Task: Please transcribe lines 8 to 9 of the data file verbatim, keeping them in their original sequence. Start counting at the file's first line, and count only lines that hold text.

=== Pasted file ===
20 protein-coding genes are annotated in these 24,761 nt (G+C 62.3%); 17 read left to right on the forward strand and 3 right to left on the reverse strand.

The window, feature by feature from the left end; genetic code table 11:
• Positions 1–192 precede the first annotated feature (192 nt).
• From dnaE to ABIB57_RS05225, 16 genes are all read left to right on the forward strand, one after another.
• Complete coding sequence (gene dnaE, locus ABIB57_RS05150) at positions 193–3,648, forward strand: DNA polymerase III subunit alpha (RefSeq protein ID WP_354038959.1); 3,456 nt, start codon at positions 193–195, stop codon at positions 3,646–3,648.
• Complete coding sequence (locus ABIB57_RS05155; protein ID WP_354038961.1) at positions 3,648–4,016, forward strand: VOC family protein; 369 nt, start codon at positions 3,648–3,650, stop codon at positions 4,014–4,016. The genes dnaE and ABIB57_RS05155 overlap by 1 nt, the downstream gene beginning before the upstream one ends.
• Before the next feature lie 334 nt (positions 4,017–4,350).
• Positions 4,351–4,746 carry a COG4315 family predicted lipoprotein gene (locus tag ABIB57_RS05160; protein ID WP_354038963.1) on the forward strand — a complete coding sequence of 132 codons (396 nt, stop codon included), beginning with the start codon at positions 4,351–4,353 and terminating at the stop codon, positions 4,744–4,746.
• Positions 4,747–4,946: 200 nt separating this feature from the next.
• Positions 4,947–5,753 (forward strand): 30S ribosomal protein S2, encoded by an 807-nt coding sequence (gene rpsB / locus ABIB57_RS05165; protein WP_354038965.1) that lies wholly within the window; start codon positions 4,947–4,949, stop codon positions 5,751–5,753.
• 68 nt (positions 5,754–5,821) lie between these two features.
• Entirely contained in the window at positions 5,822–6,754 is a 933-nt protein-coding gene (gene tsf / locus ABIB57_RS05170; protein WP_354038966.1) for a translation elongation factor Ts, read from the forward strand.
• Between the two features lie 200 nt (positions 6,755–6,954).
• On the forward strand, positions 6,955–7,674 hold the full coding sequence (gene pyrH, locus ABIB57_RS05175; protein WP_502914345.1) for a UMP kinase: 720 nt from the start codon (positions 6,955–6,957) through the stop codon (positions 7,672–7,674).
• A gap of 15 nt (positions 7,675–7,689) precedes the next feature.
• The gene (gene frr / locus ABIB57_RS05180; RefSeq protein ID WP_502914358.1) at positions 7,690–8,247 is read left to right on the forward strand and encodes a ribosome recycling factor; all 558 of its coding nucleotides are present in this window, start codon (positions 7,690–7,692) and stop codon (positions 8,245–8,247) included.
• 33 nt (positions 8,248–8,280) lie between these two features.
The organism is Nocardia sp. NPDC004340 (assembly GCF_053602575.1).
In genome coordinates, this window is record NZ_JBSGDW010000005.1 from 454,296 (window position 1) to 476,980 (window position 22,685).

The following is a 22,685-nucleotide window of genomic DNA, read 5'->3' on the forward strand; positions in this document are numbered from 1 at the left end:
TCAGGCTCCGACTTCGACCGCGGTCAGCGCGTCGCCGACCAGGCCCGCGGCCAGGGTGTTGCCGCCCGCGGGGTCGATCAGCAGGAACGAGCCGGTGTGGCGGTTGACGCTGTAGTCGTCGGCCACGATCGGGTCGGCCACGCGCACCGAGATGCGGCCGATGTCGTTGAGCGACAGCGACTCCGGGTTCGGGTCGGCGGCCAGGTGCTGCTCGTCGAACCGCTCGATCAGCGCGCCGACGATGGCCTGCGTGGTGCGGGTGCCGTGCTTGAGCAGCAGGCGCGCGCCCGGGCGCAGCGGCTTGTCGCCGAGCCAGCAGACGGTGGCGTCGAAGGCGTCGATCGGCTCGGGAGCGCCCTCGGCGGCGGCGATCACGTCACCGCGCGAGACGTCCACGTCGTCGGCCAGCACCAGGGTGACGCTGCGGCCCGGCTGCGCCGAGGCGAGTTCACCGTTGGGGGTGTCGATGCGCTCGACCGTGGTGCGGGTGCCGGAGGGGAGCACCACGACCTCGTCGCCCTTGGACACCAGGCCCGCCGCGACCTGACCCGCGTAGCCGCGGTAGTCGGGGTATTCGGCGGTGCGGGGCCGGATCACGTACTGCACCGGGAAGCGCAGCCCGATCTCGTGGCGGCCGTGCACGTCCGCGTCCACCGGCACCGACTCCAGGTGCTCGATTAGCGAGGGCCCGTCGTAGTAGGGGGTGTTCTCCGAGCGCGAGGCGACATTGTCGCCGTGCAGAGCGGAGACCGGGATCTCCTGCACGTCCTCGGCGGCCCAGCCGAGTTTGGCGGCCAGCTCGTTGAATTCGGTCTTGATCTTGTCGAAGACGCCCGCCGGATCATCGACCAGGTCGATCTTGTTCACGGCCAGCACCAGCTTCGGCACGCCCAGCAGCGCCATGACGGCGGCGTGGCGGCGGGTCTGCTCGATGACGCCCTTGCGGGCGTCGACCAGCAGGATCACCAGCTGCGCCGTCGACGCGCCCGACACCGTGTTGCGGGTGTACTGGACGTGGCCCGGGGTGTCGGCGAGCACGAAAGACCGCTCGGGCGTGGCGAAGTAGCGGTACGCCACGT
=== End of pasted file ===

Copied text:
• Positions 4,351–4,746 carry a COG4315 family predicted lipoprotein gene (locus tag ABIB57_RS05160; protein ID WP_354038963.1) on the forward strand — a complete coding sequence of 132 codons (396 nt, stop codon included), beginning with the start codon at positions 4,351–4,353 and terminating at the stop codon, positions 4,744–4,746.
• Positions 4,747–4,946: 200 nt separating this feature from the next.